The drive home was treacherous due to the flood of tears crowding my vision. Once home, the reality of Jackie’s diagnosis struck like a plunger to my brain. It exploded in rage and anger and then of course, why Jackie? I calmed enough to put my training in clinical research to work. I dove into PubMed, WebMD, Google Scholar and the Mayo internet sites. The research was frightening. But by morning I had a general idea of the road ahead and some of the obstacles we would encounter. Armed with fresh information, I returned to the hospital in time for morning rounds. A new face greeted us, an oncology physician, Dr. Michele Basche and the now familiar troop of doctor wanabees. Dr. Basche was warm and gentle; exuding confidence administered from her compassionate heart. Jackie’s disposition did a 180. Now there was a glimmer of hope in our depressed hearts. She explained the likelihood of a Whipple surgery followed by either chemotherapy and radiation or both. Maybe we thought, Jackie is going to be ok.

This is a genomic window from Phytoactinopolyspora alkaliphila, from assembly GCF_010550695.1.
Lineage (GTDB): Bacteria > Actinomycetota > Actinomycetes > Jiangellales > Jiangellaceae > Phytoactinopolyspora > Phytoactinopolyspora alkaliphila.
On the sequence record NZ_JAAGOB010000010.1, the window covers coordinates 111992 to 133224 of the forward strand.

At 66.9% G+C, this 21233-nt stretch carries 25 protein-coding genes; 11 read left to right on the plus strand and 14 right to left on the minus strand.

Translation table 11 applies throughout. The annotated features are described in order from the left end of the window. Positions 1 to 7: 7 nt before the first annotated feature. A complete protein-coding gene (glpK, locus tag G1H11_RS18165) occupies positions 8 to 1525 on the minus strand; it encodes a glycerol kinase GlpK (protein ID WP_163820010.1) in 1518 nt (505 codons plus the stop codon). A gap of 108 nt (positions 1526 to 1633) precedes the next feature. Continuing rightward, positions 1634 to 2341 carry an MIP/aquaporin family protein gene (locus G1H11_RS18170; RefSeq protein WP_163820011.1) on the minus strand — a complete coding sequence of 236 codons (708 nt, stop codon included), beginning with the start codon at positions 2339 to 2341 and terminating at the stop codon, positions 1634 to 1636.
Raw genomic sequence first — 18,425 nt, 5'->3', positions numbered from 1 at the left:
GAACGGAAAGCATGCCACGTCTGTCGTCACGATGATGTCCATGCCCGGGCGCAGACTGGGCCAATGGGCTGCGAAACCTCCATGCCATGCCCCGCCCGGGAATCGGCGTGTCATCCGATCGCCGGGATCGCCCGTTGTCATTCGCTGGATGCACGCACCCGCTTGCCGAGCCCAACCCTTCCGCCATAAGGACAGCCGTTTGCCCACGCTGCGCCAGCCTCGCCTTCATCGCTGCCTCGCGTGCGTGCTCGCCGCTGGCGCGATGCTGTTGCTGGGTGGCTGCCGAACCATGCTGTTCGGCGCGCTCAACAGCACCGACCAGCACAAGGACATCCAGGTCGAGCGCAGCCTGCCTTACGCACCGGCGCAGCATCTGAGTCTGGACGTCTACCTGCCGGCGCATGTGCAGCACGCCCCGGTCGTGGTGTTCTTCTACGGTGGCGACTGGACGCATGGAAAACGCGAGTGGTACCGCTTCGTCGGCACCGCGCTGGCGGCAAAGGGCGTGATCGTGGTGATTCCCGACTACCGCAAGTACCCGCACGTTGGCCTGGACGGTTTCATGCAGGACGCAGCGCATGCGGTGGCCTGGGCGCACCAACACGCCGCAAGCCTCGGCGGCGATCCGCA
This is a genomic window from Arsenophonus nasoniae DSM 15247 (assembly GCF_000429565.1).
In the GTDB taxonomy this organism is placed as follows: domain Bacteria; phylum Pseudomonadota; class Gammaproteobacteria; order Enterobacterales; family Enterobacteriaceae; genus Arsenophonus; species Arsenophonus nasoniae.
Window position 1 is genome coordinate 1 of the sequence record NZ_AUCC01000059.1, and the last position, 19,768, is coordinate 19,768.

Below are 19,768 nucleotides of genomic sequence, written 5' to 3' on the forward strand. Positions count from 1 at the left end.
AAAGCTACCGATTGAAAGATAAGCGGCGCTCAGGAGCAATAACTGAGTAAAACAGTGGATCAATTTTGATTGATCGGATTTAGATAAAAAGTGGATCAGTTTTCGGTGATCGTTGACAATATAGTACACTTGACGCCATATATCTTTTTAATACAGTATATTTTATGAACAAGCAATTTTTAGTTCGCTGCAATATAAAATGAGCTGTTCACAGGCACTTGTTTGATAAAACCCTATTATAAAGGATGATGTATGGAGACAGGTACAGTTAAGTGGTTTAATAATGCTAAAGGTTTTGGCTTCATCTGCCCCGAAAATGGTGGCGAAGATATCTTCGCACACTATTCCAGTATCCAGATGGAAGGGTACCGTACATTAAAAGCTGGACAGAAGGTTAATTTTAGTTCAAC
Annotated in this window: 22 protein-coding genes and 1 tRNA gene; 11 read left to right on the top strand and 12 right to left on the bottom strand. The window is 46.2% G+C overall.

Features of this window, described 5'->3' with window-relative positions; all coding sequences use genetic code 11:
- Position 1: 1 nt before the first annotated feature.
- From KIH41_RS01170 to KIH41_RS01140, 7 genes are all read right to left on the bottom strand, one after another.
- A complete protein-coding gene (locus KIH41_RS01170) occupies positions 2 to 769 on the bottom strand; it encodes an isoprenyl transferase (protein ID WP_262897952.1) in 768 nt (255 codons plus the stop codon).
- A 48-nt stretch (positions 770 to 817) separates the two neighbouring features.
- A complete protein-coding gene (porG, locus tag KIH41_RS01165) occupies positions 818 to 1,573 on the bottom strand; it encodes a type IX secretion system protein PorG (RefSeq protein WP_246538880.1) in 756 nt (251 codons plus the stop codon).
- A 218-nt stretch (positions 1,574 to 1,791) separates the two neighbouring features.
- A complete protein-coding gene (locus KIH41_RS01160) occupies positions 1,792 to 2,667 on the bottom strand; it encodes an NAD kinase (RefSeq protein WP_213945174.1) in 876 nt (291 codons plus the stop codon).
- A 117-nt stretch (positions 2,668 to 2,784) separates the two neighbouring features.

The radiation department at Sky Ridge hospital was reviewing Jackie’s CT scan when Dr. Eric Kortz popped in to view another patient’s records. He glanced at Jackie’s report and was immediately drawn to her case, since the symptoms and the CT were decidedly unusual. Since we had not been assigned a surgeon, he wanted the case. Shortly after, he was at Jackie’s bedside explaining how and where the Whipple Procedure would be done. Jackie’s spirits jumped another notch.